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Ann Thorac Surg. 2004 Oct;78(4):1345-50; discussion 1350-1.

Heterotopic heart transplantation: an expanding role in the twenty-first century?

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1
Heart and Lung Transplantation Service, Alfred Hospital, Melbourne, Victoria, Australia.

Abstract

BACKGROUND:

Heterotopic heart transplantation was first performed in humans in 1974, the main advantage being the continuing function of the patient's native heart, in the event of life-threatening acute rejection. The effect of cyclosporine on acute rejection saw the heterotopic transplantation technique wane. Our unit revisited heterotopic transplantation in response to a growing number of waiting list patients with high pulmonary artery pressures. We also anticipated an increased cardiac allograft utilization, and improvement of our waiting list times.

METHODS:

We retrospectively analyzed 151 patients undergoing heart transplantation by our unit between August 1997 and September 2003. Twenty received allografts in the heterotopic position. This cohort was compared with the 131 contemporary orthotopic heart transplant recipients with respect to their outcomes.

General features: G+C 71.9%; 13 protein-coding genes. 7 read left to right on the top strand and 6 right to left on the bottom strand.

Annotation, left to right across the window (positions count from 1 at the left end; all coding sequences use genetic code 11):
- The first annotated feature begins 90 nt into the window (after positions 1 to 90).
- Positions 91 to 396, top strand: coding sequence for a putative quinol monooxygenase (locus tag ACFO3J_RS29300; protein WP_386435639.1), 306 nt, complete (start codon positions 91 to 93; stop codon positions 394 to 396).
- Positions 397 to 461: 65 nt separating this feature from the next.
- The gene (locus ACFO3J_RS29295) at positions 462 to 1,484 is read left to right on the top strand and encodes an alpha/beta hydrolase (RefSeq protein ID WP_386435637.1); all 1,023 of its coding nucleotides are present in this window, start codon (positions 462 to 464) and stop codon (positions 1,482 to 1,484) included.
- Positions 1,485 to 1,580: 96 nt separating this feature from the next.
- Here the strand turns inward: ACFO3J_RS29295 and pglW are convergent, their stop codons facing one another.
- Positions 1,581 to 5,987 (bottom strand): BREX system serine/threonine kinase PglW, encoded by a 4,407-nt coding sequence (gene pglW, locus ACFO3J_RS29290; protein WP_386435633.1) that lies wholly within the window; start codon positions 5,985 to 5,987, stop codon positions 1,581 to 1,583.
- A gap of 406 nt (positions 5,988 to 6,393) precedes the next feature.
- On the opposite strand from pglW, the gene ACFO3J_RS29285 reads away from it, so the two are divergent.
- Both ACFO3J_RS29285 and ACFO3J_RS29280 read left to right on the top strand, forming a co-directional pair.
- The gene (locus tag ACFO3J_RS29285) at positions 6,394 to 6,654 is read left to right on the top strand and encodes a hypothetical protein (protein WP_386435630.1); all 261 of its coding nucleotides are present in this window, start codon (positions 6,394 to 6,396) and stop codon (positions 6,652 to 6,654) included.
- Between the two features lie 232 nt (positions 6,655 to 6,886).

RESULTS:

The indication for transplantation was ischemic cardiomyopathy in 14 (70%) of the heterotopic cohort and 47 (36%) of the orthotopic cohort (p = 0.004), and dilated cardiomyopathy in 3 (15%) and 48 (37%) in the heterotopic and orthotopic groups, respectively (p = 0.06). Heterotopic recipients were significantly older than orthotopic recipients, and they had higher pulmonary artery pressures. The heterotopic donors were also older and the ischemic times were longer. A subgroup analysis was made among those patients who had high pulmonary artery pressures as these groups were better matched. Major morbidity in the heterotopic heart transplantation group consisted of reversible allograft dysfunction in 4 patients, renal dysfunction requiring hemofiltration in 3 patients, profound myopathy in 4 patients, and cerebrovascular events in 2 patients. There were two early deaths in the heterotopic transplant group and eight in the orthotopic group (p = 0.87). Kaplan-Meier survival analysis of survival was performed.

CONCLUSIONS:

Heterotopic heart transplantation is a viable transplant option for selected high-risk heart transplant recipients in spite of somewhat poorer outcomes.

[Indexed for MEDLINE]

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